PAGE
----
I always keep a blister kit with me and a few other supplies to ensure that I can immediately address any hot spots while I’m out on the trail as hiking with blisters is not fun at all. 

The main goal is to create an extra “layer of skin” over the area that hurts. This extra “skin” acts as a barrier between your foot and the shoe.

You can use many materials to accomplish this goal, and some popular ones include moleskin, band-aid bandages, and even duct tape. 

My favorite skin covering is moleskin because it’s soft and easy to apply. However, the goal is to reduce friction, so use what works best for you. 

Related Article: Hiking With Plantar Fasciitis

How To Treat Blisters While Hiking 

blister kit
Blister Kit

The best way to treat a blister while hiking is to ensure that you keep it clean and protected so that it does not worsen.

The simplest way is to cut a hole the size of the blister in moleskin and place it over the problem areas.

The moleskin should cushion it enough that the regular sock won’t rub it anymore and cause further skin irritations. 

I also like to apply a thin layer of antibiotic ointment on the area to prevent infection and find that specially-made blister bandages do a great job as well.

These bandages include a unique gel inside them that helps cool and soothe the area while providing adequate cushioning. 

Usually, I recommend avoiding popping or draining the blister. However, sometimes, you must drain a blister if it’s too large and causing too much pain. Or, sometimes, a blister will pop on its own, and you need to treat it. 

If you have to drain the blister, make sure you clean it thoroughly first with soap. Use a sterilized needle (use heat or an alcohol wipe to sterilize), and insert it near the bottom of the blister.

Drain the liquid out of the blister and care for it like any other open wound. Make sure that you apply antibiotic ointment and cover it with a band-aid or gauze to assist with the healing process.

Finally, cover it with a blister pad, moleskin, or duct tape to prevent further rubbing. 

Tips And Recommendations 

If you know that certain areas of your feet are prone to hot spots or blister problems, you may want to cover those with padding or bandages before you start hiking to keep your feet happy.

I have one specific area by my small toe that always gets a blister no matter what I do. I’ve learned to cover it up and pad it before I put on my socks so that I start the trail with reduced friction in that area.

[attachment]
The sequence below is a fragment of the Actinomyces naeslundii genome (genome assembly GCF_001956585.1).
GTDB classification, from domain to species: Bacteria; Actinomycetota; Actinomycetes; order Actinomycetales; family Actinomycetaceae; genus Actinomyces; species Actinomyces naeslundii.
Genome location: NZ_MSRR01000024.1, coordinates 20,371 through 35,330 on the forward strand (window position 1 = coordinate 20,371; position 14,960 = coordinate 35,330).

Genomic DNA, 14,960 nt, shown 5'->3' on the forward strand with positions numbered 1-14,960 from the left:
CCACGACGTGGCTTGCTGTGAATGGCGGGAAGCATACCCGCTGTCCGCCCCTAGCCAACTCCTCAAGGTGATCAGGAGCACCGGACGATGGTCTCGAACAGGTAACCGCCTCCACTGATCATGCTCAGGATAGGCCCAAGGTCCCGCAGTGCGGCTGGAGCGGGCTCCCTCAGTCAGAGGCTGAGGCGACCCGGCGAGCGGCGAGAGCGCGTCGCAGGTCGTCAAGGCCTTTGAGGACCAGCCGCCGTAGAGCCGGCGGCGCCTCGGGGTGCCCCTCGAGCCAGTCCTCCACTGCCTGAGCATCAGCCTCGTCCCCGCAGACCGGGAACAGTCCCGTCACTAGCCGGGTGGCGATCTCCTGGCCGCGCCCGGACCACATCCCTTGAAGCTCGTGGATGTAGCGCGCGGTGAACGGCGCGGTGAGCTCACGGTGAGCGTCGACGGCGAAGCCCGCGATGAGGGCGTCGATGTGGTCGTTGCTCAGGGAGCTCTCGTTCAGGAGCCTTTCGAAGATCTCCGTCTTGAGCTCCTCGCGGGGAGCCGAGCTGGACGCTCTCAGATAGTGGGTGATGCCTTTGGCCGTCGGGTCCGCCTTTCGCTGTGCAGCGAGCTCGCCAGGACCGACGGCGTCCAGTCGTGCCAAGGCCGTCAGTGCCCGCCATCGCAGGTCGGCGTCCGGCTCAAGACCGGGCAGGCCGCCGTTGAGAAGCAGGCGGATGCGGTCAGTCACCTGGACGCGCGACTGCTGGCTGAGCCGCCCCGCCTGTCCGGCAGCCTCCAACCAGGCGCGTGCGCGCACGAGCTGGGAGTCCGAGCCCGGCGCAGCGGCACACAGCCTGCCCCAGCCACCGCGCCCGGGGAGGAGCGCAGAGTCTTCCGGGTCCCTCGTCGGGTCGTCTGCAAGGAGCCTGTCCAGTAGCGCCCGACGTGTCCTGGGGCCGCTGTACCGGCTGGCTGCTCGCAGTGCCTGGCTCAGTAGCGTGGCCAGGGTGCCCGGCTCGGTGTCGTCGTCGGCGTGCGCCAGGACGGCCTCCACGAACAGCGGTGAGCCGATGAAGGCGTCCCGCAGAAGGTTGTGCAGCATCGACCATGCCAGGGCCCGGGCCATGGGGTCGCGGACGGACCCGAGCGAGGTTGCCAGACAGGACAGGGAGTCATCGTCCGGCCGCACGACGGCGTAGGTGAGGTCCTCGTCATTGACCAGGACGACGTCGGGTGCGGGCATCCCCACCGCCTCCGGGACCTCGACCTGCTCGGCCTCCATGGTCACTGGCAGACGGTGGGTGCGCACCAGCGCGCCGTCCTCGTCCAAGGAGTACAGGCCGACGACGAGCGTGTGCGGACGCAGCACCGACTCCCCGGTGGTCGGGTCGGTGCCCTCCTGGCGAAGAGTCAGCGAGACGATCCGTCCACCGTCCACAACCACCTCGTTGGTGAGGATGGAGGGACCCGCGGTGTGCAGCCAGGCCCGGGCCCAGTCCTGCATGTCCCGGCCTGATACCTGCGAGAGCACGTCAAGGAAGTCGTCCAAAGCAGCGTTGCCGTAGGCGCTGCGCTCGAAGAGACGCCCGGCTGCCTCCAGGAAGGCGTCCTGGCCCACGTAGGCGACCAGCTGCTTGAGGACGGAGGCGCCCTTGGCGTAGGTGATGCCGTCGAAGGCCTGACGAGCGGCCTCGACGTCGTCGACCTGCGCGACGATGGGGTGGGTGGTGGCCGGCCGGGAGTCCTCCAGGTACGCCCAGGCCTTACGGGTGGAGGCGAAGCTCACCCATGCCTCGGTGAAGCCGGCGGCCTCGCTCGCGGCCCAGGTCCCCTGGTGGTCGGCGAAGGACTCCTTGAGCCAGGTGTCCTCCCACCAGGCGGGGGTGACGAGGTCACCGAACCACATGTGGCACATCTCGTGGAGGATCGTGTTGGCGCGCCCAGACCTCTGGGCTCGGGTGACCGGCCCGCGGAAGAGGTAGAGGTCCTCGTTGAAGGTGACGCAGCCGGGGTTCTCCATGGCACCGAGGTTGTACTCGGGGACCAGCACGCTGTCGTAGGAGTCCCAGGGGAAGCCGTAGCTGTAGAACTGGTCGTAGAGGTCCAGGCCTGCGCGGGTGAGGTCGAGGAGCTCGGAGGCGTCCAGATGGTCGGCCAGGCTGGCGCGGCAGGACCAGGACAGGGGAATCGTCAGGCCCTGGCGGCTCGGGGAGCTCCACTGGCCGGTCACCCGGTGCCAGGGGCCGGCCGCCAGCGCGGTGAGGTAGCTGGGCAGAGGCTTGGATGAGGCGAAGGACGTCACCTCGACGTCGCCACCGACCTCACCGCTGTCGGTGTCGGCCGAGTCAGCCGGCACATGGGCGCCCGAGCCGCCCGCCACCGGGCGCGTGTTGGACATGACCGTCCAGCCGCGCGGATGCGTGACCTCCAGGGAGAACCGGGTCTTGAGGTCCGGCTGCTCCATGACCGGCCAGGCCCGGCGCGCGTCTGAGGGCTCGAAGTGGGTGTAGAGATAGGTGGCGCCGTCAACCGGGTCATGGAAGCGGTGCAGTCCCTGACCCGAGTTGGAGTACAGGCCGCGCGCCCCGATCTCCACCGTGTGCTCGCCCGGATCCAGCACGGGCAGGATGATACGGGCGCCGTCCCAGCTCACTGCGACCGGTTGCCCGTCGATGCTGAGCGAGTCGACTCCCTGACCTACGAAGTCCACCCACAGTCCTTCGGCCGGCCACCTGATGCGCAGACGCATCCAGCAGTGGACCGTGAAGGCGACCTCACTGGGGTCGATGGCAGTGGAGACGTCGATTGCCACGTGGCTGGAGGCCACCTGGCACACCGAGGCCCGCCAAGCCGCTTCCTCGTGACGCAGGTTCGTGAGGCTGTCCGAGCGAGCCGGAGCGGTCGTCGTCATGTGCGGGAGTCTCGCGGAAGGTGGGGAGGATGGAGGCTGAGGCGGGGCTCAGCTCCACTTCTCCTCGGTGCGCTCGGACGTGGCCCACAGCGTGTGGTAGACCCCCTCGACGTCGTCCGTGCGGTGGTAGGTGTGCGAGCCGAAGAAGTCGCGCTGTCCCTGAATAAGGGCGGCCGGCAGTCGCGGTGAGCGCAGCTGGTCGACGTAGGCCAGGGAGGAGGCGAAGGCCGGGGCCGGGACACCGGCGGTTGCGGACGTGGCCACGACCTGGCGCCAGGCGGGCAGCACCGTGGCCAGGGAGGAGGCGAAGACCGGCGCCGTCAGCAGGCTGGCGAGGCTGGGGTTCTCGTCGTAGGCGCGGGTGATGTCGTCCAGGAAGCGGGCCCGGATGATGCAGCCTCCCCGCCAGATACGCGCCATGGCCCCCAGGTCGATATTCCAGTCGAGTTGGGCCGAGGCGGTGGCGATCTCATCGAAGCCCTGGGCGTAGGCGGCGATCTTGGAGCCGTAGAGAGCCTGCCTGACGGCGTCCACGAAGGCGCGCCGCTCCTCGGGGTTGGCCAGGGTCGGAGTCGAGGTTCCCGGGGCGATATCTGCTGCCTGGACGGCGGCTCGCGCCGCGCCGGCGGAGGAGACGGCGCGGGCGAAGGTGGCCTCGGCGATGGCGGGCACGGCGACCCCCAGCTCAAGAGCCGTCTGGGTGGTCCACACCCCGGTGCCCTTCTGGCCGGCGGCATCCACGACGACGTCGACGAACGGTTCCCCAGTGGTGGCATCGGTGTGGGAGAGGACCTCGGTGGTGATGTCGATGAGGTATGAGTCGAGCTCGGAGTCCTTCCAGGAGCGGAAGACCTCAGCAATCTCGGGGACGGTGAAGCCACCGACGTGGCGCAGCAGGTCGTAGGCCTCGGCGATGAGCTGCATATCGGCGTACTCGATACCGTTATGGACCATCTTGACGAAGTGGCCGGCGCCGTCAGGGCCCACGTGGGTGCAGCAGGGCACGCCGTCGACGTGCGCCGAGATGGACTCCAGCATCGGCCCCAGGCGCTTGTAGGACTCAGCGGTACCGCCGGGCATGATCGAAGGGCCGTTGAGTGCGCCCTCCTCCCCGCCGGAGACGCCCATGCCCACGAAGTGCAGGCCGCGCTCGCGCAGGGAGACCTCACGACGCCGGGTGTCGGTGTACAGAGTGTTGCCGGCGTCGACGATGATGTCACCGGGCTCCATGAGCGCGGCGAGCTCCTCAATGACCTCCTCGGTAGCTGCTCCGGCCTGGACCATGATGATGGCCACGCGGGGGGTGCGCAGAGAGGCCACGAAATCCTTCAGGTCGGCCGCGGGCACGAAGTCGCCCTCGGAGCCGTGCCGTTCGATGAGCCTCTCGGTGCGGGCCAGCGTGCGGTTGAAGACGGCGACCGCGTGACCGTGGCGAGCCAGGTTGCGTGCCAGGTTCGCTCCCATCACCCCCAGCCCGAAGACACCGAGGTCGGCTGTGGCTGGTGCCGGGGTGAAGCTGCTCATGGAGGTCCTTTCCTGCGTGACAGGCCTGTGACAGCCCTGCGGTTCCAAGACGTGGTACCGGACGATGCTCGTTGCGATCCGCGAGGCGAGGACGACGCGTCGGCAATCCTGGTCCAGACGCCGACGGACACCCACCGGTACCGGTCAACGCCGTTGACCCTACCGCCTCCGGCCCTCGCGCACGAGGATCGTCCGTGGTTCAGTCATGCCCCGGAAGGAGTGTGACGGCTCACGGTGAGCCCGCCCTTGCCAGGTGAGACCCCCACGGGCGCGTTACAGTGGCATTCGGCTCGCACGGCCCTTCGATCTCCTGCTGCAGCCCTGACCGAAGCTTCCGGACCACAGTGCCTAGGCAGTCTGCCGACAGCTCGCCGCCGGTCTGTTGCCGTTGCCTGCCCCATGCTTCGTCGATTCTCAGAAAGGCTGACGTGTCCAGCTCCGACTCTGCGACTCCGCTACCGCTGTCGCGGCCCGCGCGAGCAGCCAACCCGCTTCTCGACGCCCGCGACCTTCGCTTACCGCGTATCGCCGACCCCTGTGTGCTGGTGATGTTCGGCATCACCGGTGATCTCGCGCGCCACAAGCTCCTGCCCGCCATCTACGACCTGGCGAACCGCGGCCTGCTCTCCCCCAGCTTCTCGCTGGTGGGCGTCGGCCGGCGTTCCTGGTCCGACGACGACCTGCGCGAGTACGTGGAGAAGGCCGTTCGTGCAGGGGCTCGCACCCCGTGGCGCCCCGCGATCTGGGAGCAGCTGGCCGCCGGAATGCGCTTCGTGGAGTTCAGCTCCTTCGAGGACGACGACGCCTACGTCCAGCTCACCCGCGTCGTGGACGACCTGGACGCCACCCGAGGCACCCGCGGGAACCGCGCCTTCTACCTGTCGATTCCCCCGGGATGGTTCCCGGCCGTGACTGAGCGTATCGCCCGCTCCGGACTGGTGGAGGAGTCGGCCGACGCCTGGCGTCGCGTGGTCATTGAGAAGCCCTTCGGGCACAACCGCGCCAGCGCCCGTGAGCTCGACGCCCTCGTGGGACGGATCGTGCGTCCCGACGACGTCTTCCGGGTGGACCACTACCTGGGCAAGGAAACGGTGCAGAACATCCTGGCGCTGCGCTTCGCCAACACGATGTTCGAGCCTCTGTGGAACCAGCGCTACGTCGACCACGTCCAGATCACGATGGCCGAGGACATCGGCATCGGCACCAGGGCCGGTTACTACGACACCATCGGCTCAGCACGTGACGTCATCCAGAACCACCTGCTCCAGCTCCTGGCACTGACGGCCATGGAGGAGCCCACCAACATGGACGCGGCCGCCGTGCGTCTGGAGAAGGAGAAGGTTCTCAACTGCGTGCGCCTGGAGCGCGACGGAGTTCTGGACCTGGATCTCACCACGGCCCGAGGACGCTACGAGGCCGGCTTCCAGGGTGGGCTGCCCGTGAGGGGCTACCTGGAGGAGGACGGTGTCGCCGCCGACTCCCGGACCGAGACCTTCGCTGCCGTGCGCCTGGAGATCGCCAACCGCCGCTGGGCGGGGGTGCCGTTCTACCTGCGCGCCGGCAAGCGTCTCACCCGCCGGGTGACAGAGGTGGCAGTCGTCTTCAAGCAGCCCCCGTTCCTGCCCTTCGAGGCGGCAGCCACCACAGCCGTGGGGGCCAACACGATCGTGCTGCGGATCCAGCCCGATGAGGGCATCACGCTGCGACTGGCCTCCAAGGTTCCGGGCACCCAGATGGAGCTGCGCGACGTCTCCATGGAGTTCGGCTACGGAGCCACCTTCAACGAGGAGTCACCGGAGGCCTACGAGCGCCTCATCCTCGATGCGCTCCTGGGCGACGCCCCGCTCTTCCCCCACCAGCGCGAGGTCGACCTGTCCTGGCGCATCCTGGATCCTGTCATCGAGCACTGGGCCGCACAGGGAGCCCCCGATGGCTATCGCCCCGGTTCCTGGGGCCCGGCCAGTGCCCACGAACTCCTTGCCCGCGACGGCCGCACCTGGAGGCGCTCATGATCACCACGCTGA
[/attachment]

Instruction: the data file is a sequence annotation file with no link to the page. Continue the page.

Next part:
More flexible hiking footwear also tends to be pretty good at preventing blisters. These quality trail runners are very flexible and comfortable for moderate hikers.

I hope you enjoyed our article and if you have any extra foot care tips let us know by commenting below.


Do Hiking Socks Prevent Blisters?

The right pair of socks can definitely help prevent blisters. Pick socks made of wool that wick away moisture from sweaty feet and dry quickly. Add a thin liner sock underneath them to further prevent your feet from getting wet. 

What Do Hikers Use for Blisters?

Most hikers will carry a blister first aid kit containing things to help prevent and treat blisters while out backpacking. The first aid kit should include moleskins, bandages, blister pads, antibiotic ointment, and a clean needle. 

Does Putting Vaseline on Your Feet Prevent Blisters?

Putting Vaseline on your feet helps to prevent blisters by acting as a lubricant for your foot and helping to prevent chafing caused by your foot rubbing against your sock as you walk. 

Why Do I Get Blisters Every Time I Hike?

If you get blisters every time you hike, you are likely wearing improperly fitting shoes. Make sure you always wear shoes that fit well when you hike or go on backpacking trips, as it’s the single most important thing you can do to prevent blisters. 

What Are Some Preventive Measures for Blisters on Long-Distance Hikes?

To prevent blisters on long-distance hikes, would be useful to apply duct tape or moleskin on hotspots, wear moisture-wicking liner socks with properly fitted hiking boots or opt for merino wool socks, and consider trail running shoes for their lightweight and breathable design.

Christina Utz

Christina Utz

Christina Utz is a professional writer, mountain addict, and hiking enthusiast. She successfully finished a rock climbing class and a wilderness survival course, and by the age of 24, she hiked more than 1800 miles and finished over 260 different trails! Her expertise in hiking and outdoors helped numerous people to fulfill their adventurous spirit!